She is using the same music as last season for her short program. “I used Malaguena when I was in intermediates and I wanted to use it again. I love Spanish music, like Carmen and tangos,” she said. “It’s the kind of music I feel most naturally. It makes me want to get up and dance. I’m not very musical myself in terms of playing it, but I love to interpret it. I can play the piano and the violin a little.” For her new long program, Cohen is using Tchaikovski’s Swan Lake. “Tatiana (Tarasova) brought me the music,” she said. “The cuts were so beautiful that I wanted to use as much as possible.” Tarasova choreographed both of Cohen’s competition programs, as well as her exhibition program to Romeo and Juliet.
Cohen was actually a gymnast before she became a skater. “I was in gymnastics from five to seven,” she remembered. “I liked doing the trampoline and floor exercise, but I definitely did not like the bars. One day when I was seven, one of my friends from gymnastics invited me to go skating and I really liked it, so I switched.” Cohen landed a triple salchow when she was 12 and quickly mastered the other triple jumps, except the triple Axel. At 16, she began working on the quadruple salchow, landing her first one in competition at Skate America in 2001. Cohen said her favorite jump changes all the time, but now it’s the toe loop. But she’s never tried a quad toe. She is working on several triple-triple combinations, including triple lutz/triple toe, triple toe/triple toe, and triple loop/triple loop.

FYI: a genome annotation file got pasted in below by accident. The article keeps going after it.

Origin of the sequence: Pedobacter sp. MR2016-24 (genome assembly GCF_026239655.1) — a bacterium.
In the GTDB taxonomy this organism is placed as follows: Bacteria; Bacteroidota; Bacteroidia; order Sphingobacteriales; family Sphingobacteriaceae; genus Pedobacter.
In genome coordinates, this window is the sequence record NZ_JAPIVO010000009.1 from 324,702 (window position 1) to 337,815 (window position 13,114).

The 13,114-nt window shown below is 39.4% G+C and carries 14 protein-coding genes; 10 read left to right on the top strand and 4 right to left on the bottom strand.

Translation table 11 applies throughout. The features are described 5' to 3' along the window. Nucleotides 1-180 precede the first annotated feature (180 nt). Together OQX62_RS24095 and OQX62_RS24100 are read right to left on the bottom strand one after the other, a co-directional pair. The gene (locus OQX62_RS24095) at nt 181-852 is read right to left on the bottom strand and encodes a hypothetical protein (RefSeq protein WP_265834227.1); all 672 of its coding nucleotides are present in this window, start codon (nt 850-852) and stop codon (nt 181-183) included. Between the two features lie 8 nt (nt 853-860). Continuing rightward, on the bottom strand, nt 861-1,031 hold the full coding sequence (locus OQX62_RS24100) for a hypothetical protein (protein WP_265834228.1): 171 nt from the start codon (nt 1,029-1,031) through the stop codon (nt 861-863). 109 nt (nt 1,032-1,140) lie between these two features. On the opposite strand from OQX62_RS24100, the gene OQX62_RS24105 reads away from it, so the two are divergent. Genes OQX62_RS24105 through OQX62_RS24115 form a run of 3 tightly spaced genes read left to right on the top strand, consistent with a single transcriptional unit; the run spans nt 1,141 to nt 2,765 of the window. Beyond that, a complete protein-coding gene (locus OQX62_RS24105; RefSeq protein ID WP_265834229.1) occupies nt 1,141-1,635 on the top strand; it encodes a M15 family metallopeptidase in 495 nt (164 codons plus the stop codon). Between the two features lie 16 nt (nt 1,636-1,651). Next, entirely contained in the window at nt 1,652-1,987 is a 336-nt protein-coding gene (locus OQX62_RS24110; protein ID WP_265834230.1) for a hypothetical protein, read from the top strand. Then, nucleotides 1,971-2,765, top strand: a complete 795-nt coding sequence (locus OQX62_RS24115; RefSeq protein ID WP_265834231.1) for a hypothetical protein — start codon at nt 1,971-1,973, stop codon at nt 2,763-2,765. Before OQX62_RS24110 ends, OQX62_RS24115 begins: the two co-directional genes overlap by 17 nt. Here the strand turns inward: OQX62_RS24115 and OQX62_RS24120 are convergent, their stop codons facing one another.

Cohen has graduated from high school, but she hasn’t picked a post-skating career. “I’ve got a little while to think about it,” she said. “There are so many things I like to do that I haven’t concentrated on just one thing. I’ve got so many options that I can’t decide. I really love fashion though. I can’t sew but I love to design costumes. I designed the yellow dress for my short program this year.” Mare Talbott designed her Swan Lake costume.
“When I need to relax, I try to go to Florida for a few days,” she said. “I end up doing a lot of traveling and I really like New York City and Paris. They have great shopping and great food. I love fashion and I really like shopping. And I like to cook, mainly baking cookies and desserts and things. I also like to watch movies, comedies and dramas but not horror.” Unlike many skaters, she rarely uses a computer or goes on the Internet. Cohen doesn’t collect anything now, except clothes. She used to collect Beanie Babies, but now she donates the toys she receives to local hospitals and other charities. “I work with Girls, Inc.,” she noted. “It’s a charity that helps girls, especially orphans and other underprivileged girls, to be more independent and assertive. I visit them and try to tell them that they can achieve their goals.”
Editors’ Note: Sasha Cohen switched coaches (from Tatiana Tarasova to Robin Wagner) less than a week after this article was released.